Soccer coach has team starting fast
Most high school senior girls in their last semester are obsessing over prom dresses or displaying symptoms of senioritis. Susan Bush spent her last semester competing for a chance to play with soccer legends Mia Hamm and Julie Foudy on the 1999 FIFA World Cup team.
Bush’s soccer career has taken her around the world as a member of the US National team; to the UNC trainer’s room with back-to-back ACL injuries that removed her from competition for two years. Eventually she returned to her hometown to become Cougars’ head coach.
“I’ve been a starter and a player coming off the bench with an injury. A lot of the game is mental and a lot of it is related to confidence,” Bush said.
“I try to give the girls confidence and help them find a way to be more confident on the field. I definitely think it helps.”
As a top-rated player coming out of high school, Bush attended the University of North Carolina, a powerhouse in men and women’s collegiate soccer.
It is also the alma mater of soccer greats Hamm and Kristine Lilly. Bush won two NCAA Tournament championships in her first two years as a Tar Heel.
“I had a lot of options, but for me it was choosing a school that I thought I could get better at. I wanted it to be competitive. I was also looking at location in the country; I didn’t want to go anywhere cold, so that was big for me. I also wanted to go to a school where I felt I would enjoy the campus and the university if I couldn’t play soccer.”
Bush was a standout forward for the Tar Heels, earning offensive MVP of the 1999 NCAA Tournament, and was a finalist for the Herman Trophy as a freshman.
But, knee injuries impeded her collegiate career.
“My injuries came my sophomore year and then my junior year, back-to-back,” she said.
“I was out of the game for two years and at the highest level that’s a long period of time, and a setback. I definitely felt like I never met my own expectations or fulfilled my potential, but that’s the game. Injuries are part of it. After college there aren’t a lot of opportunities if you’re not on the full national team.”
Bush would play in the WUSA for the San Diego Spirit before the league ceased operations, but would continue to play internationally until 2003 earning 10 caps; tallying three goals and six assists.
Bush and her teammates won a total of four gold medals from 1999-2000 at various tournaments.
As a player, Bush’s game was built on speed and as a coach, her teams play much like she did.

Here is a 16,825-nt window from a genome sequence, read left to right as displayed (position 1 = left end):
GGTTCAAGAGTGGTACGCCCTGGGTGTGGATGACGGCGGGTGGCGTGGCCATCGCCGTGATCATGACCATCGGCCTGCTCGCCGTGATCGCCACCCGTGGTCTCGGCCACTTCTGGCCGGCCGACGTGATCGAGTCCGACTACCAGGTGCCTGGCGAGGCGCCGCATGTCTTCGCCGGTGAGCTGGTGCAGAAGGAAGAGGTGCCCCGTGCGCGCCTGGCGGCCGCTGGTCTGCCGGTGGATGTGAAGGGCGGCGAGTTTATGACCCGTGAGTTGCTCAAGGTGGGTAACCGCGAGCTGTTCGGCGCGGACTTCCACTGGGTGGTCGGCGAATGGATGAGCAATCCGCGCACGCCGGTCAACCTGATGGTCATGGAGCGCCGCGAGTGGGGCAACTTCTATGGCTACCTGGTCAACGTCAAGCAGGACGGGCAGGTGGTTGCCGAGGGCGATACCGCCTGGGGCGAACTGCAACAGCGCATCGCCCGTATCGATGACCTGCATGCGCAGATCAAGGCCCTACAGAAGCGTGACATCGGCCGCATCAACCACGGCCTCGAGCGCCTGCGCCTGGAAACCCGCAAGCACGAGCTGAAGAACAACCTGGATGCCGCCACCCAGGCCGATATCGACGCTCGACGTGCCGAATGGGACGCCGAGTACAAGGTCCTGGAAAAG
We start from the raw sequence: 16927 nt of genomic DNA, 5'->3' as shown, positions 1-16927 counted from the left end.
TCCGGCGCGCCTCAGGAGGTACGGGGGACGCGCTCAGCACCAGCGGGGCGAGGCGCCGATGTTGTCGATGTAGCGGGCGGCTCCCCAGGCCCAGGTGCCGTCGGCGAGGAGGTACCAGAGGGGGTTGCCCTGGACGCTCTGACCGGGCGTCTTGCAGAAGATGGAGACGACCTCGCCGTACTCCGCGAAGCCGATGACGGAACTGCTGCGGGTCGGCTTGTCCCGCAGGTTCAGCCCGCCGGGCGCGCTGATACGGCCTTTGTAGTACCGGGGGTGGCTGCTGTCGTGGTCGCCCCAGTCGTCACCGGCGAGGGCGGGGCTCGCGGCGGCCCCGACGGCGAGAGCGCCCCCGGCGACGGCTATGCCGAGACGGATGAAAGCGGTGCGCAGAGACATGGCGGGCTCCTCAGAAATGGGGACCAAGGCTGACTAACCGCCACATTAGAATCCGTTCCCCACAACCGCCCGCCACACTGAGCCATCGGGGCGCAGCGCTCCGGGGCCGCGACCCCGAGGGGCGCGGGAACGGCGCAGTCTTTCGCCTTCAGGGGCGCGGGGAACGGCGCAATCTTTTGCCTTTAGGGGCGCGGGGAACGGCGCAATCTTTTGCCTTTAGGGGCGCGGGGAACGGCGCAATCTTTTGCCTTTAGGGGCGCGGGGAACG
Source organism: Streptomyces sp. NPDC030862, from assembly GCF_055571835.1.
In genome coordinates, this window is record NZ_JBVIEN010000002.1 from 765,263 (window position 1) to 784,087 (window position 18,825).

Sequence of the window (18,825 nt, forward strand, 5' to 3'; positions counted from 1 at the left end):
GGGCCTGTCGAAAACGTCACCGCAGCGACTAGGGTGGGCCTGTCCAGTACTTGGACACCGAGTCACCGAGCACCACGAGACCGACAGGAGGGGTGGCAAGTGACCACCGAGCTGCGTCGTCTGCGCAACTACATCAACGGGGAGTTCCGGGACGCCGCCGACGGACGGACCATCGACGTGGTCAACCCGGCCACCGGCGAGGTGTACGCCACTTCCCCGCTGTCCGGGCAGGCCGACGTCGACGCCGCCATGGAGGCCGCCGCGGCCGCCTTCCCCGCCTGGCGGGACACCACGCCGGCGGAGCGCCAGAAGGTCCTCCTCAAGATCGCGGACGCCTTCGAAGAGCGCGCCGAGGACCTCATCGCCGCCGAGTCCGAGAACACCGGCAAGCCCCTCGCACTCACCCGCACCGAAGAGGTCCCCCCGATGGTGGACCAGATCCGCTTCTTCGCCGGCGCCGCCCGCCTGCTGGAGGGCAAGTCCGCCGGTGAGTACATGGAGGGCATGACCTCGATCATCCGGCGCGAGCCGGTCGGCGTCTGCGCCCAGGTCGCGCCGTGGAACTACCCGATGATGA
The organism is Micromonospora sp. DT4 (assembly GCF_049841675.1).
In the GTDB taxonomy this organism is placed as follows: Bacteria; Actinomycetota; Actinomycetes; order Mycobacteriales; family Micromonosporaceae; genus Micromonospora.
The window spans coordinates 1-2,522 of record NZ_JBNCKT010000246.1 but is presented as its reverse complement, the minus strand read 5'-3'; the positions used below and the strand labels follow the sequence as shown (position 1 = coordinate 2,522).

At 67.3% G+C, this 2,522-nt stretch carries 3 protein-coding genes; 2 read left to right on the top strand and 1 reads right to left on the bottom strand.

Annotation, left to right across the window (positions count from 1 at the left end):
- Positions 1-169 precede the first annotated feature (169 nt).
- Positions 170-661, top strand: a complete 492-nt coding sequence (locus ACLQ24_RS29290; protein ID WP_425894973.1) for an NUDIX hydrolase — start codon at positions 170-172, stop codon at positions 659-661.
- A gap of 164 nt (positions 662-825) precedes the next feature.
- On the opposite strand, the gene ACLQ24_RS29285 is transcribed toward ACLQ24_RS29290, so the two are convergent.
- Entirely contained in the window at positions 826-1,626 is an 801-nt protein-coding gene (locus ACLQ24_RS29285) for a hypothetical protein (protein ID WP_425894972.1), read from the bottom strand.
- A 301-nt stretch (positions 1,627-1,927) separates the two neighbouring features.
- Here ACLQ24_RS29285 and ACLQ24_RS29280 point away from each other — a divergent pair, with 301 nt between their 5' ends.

She would return to UNC in 2004 to finish a double major in history and political science.
“I was trying to create a different path away from soccer with those degrees. I tried that path and hated it. I wanted to stay in athletics and this opportunity presented itself.
“I also like to attack with my team because I was an attacking player. I think you see that in our team this year. We’re throwing numbers forward, scoring lots of goals and going at teams,” Bush said.
The Cougars (6-2-1) are off to their best start since 2005 under Bush. They have outscored their opponents 21-5 this season.
“I think there are a lot of positive things about the University, particularly our athletic program,” she said. “I think we have an athletic director who’s pushing everyone to get better.
“My staff and I have played at a very high level, and I think that’s relatable to the players. We’re encouraging players to come here and make a difference for us — because we haven’t had a winning record the past couple of years.”
The transition from playing on the field to coaching from the sidelines has been smooth for Bush.
“A coach teaches their team to see different scenarios and train for them in practice,” she said.
While Bush misses her time on the field, she hopes her competitive history can guide her players.
“Obviously, I would love to throw on a jersey and get back out there, but I think my influence now is teaching the game in practice, and hoping that they see it and apply it in the games.”
Although she has developed a taste for traveling with the US National team, Bush is happy to be home.
“This is a perfect job for me,” she said. “I spend a lot of time with my family, I’m doing what I love to do and Houston has a lot of talent athletically. It’s a good combination.”